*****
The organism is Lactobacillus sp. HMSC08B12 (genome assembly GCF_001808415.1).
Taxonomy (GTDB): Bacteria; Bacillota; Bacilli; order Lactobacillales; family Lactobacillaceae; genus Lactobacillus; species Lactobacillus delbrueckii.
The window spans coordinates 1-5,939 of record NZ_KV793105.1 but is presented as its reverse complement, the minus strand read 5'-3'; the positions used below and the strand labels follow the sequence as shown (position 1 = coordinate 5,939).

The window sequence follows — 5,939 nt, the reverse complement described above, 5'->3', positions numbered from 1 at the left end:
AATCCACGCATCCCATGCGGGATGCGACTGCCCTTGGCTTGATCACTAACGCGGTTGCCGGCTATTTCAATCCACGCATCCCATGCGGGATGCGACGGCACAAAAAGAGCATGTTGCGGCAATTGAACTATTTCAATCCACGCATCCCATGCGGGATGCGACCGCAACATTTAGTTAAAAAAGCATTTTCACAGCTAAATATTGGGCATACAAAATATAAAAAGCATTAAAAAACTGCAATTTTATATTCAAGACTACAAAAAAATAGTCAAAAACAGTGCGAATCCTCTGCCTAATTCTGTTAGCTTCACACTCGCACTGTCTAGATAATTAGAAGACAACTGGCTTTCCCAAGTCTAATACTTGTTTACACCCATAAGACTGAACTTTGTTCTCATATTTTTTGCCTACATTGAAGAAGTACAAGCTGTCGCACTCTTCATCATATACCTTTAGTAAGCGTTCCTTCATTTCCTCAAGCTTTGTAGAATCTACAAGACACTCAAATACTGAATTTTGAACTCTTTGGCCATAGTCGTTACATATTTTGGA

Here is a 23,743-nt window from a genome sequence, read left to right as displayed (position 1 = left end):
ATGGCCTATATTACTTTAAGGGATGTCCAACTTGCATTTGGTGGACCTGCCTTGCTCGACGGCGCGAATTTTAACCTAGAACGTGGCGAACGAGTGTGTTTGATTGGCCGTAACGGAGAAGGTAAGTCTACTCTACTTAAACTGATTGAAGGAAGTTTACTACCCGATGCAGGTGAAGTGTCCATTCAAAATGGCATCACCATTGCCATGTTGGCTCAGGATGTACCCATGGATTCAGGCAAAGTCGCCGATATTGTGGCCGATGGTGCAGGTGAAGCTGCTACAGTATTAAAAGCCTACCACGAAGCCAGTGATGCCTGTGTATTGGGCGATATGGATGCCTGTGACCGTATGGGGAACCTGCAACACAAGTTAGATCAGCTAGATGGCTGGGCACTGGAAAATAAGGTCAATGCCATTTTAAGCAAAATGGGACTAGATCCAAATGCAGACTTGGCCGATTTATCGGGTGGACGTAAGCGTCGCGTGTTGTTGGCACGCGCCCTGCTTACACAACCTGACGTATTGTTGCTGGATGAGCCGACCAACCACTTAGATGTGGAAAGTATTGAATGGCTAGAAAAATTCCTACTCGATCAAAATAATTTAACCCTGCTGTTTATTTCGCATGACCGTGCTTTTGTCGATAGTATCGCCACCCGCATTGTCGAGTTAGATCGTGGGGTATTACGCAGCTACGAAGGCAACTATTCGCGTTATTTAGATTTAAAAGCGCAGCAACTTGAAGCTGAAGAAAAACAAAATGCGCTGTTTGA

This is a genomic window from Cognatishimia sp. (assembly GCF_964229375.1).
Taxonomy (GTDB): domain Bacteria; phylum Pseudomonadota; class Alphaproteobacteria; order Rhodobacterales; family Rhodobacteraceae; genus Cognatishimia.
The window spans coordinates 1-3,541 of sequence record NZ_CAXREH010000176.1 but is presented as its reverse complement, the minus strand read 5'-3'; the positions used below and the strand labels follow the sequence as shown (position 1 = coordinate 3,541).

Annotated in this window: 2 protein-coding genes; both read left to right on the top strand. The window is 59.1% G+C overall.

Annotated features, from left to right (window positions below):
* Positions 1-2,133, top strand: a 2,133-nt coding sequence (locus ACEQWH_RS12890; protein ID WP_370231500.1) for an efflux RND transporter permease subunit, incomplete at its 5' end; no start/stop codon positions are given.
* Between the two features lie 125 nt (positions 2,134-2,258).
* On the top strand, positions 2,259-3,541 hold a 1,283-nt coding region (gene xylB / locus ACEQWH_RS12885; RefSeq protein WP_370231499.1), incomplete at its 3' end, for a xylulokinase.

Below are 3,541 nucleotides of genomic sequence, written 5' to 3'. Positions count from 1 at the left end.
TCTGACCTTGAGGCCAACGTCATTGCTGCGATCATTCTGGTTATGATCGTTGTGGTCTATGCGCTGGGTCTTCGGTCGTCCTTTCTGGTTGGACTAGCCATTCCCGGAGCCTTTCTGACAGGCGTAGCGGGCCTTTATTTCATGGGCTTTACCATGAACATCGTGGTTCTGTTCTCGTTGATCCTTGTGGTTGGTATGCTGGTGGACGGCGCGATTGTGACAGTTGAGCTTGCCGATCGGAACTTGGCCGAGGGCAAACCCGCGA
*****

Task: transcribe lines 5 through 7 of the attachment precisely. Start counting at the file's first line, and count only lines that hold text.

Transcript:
AATCCACGCATCCCATGCGGGATGCGACTGCCCTTGGCTTGATCACTAACGCGGTTGCCGGCTATTTCAATCCACGCATCCCATGCGGGATGCGACGGCACAAAAAGAGCATGTTGCGGCAATTGAACTATTTCAATCCACGCATCCCATGCGGGATGCGACCGCAACATTTAGTTAAAAAAGCATTTTCACAGCTAAATATTGGGCATACAAAATATAAAAAGCATTAAAAAACTGCAATTTTATATTCAAGACTACAAAAAAATAGTCAAAAACAGTGCGAATCCTCTGCCTAATTCTGTTAGCTTCACACTCGCACTGTCTAGATAATTAGAAGACAACTGGCTTTCCCAAGTCTAATACTTGTTTACACCCATAAGACTGAACTTTGTTCTCATATTTTTTGCCTACATTGAAGAAGTACAAGCTGTCGCACTCTTCATCATATACCTTTAGTAAGCGTTCCTTCATTTCCTCAAGCTTTGTAGAATCTACAAGACACTCAAATACTGAATTTTGAACTCTTTGGCCATAGTCGTTACATATTTTGGA

Here is a 23,743-nt window from a genome sequence, read left to right as displayed (position 1 = left end):
ATGGCCTATATTACTTTAAGGGATGTCCAACTTGCATTTGGTGGACCTGCCTTGCTCGACGGCGCGAATTTTAACCTAGAACGTGGCGAACGAGTGTGTTTGATTGGCCGTAACGGAGAAGGTAAGTCTACTCTACTTAAACTGATTGAAGGAAGTTTACTACCCGATGCAGGTGAAGTGTCCATTCAAAATGGCATCACCATTGCCATGTTGGCTCAGGATGTACCCATGGATTCAGGCAAAGTCGCCGATATTGTGGCCGATGGTGCAGGTGAAGCTGCTACAGTATTAAAAGCCTACCACGAAGCCAGTGATGCCTGTGTATTGGGCGATATGGATGCCTGTGACCGTATGGGGAACCTGCAACACAAGTTAGATCAGCTAGATGGCTGGGCACTGGAAAATAAGGTCAATGCCATTTTAAGCAAAATGGGACTAGATCCAAATGCAGACTTGGCCGATTTATCGGGTGGACGTAAGCGTCGCGTGTTGTTGGCACGCGCCCTGCTTACACAACCTGACGTATTGTTGCTGGATGAGCCGACCAACCACTTAGATGTGGAAAGTATTGAATGGCTAGAAAAATTCCTACTCGATCAAAATAATTTAACCCTGCTGTTTATTTCGCATGACCGTGCTTTTGTCGATAGTATCGCCACCCGCATTGTCGAGTTAGATCGTGGGGTATTACGCAGCTACGAAGGCAACTATTCGCGTTATTTAGATTTAAAAGCGCAGCAACTTGAAGCTGAAGAAAAACAAAATGCGCTGTTTGA